Parent to Parent: Off to a Clean Start

Getting our house in order is a family tradition. For Kennedy, however, it’s a new, uh, joy.


Photo: Courtesy of Dave Choo


Every year, our family does some major spring cleaning. It actually starts in the winter, when we prepare for a large Christmas Eve/birthday bash we host for my mother-in-law. At first, our efforts were focused on clearing—and hiding—debris. But, after a couple of years, my wife, Cyd, and I decided to use the party as our opportunity to do those jobs and repairs that we never got around to doing. So, after we vacuum up the Jurassic-era dust bunnies, we tackle long-term projects such as clearing out the guest bedroom that we were using as a walk-in closet or heavily pruning our looming mango tree. (Both I and the mango tree are still recovering from that one.)


This year, Cyd’s big project was reorganizing our pantry and kitchen drawers and tossing out old spice jars and utensils. When she announced her plans, I may have rolled my eyes. Who at the party is going to be opening our kitchen drawers? Besides, I know exactly where everything is, I said to myself. A couple of months later, I have to admit that now I know where everything is.


“Many cultures have traditions to start the new year off with a clean slate. For instance, the Japanese call this type of preparation osoji, literally ‘big cleaning.’”


Of course, the idea of “cleaning house” and getting the family’s household affairs in order is nothing new. Many cultures have traditions to start the new year off with a clean slate. For instance, the Japanese call this type of preparation osoji, literally “big cleaning.” It’s usually accompanied by the practice of paying all one’s bills and debts by year’s end. I’m not sure what the Japanese word for that is, but, for me, the English words that best describe this is: “not likely.”


More recently, researchers have claimed that spring cleaning may have biological origins. The sleep-inducing hormone melatonin is produced in more abundance during the sunlight-deprived winter months. So, when the sun is shining brightly, the theory is people are more energized and ready for heavy lifting. I’m not sure how relevant this is in sunny Hawai‘i, but I am familiar with the sense of accomplishment and the feeling of comfort I get when I see something that I helped clean is tidy and complete.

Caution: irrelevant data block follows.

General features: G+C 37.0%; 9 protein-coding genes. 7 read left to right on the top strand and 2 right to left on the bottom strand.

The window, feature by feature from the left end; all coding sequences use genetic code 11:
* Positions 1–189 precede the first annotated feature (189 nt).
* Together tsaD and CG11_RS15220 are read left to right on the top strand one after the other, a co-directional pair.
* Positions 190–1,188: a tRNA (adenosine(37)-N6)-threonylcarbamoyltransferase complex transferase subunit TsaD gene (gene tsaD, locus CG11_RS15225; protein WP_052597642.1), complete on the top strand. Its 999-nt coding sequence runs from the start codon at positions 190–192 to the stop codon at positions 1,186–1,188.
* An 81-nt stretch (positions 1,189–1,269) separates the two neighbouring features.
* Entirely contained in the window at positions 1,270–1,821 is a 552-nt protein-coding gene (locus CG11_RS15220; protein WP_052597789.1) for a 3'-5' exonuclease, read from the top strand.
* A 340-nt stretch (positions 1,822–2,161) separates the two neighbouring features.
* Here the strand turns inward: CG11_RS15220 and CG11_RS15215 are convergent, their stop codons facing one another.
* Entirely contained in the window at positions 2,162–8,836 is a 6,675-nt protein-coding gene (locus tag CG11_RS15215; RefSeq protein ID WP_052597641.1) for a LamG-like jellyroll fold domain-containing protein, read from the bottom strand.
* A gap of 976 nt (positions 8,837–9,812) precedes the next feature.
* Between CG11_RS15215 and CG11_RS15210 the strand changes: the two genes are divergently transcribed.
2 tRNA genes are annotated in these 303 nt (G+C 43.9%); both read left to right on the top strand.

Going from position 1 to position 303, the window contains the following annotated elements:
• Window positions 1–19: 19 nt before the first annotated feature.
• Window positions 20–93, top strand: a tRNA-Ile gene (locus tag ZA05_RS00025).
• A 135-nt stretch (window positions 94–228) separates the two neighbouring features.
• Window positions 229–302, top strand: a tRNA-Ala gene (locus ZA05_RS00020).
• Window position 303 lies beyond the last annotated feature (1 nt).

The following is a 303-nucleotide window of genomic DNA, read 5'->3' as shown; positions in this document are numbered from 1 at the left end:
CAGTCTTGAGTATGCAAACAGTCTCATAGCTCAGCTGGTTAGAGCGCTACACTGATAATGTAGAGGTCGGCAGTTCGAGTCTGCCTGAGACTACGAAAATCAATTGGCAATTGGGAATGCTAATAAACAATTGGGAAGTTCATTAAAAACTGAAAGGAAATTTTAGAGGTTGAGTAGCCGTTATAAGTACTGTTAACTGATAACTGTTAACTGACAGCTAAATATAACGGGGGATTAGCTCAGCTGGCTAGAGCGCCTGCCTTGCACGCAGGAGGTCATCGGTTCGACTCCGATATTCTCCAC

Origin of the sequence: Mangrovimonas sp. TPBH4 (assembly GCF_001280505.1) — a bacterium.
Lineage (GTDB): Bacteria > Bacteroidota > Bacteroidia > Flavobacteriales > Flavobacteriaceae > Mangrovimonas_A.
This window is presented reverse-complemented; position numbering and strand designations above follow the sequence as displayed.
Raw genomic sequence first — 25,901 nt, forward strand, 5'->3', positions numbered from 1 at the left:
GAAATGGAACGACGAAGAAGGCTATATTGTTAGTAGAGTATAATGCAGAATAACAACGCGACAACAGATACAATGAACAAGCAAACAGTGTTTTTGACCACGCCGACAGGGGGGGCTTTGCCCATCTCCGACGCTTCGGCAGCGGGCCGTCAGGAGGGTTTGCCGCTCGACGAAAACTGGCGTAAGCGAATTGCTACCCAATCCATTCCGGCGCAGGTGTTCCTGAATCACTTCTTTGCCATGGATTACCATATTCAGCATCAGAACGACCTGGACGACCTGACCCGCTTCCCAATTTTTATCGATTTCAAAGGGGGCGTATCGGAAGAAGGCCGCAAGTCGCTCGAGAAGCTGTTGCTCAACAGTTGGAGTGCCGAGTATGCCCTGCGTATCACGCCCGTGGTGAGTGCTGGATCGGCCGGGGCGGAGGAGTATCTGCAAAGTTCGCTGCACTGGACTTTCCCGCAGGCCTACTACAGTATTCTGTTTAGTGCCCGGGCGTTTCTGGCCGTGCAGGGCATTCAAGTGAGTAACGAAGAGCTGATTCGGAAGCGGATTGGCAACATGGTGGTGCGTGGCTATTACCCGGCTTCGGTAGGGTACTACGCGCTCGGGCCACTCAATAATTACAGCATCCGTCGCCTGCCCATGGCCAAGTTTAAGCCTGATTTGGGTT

When Cyd and I first started spring cleaning, we would ship our son, Kennedy, off to one of his grandmothers for the day. As most parents know, “kids” and “productive” are mutually exclusive terms when it comes to household chores. Generally, kid labor means the tasks take twice as long to complete and are about half as effective.


Kennedy is a teenager now, so he has his own spring-cleaning duties and responsibilities, which, to be honest, he’s still wrapping his head around. Like his father, he has been known to roll his eyes and question the utility of some of our long-term projects. For instance, a couple of years ago, he was a disgruntled worker throughout most of our multiweekend mango tree-pruning ordeal. He loudly protested as I trimmed branch after branch, pleading with me to stop before I did any more damage (to him, not the tree). He even launched a sit-down strike on a few occasions.


When we finished cutting and carting off all the foliage, Kennedy helped me string lights throughout the thinned-out canopy of branches. He complained the whole time; however, a little later I saw him climb the ladder up the tree with iPhone in hand. At sundown, the tree, neat and tidy, with a gentle golden glow, was gorgeous. Sweaty and tired, I felt that familiar sense of accomplishment, even bliss. Kennedy felt the same way. He never told me that directly, but I read about it on Instagram.